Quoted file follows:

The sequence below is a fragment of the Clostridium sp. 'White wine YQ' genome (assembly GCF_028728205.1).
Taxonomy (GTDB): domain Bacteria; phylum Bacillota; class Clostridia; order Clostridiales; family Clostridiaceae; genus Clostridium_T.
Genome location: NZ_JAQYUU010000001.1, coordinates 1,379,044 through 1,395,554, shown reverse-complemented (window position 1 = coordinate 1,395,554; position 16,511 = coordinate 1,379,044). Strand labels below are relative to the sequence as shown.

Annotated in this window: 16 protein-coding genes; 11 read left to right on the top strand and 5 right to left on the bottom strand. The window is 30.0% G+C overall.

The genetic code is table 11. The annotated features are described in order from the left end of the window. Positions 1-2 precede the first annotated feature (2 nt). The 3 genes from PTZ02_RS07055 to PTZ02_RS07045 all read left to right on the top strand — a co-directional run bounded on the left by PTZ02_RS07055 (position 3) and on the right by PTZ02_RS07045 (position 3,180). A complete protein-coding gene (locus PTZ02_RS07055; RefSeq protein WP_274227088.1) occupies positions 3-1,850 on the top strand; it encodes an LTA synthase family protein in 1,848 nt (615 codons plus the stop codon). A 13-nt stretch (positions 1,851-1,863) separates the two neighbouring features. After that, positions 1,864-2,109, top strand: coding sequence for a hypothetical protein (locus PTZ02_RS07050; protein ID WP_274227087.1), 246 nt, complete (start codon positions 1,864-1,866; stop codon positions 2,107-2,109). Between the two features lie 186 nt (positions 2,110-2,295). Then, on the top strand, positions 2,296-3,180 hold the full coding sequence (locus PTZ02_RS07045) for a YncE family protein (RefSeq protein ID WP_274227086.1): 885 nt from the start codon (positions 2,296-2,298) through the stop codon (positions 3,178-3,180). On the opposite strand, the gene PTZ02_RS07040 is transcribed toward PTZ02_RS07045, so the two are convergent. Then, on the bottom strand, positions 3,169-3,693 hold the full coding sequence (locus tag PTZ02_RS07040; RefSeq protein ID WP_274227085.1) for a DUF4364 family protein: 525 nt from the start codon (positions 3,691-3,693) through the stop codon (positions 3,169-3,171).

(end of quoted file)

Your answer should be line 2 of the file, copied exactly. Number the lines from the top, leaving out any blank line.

Taxonomy (GTDB): domain Bacteria; phylum Bacillota; class Clostridia; order Clostridiales; family Clostridiaceae; genus Clostridium_T.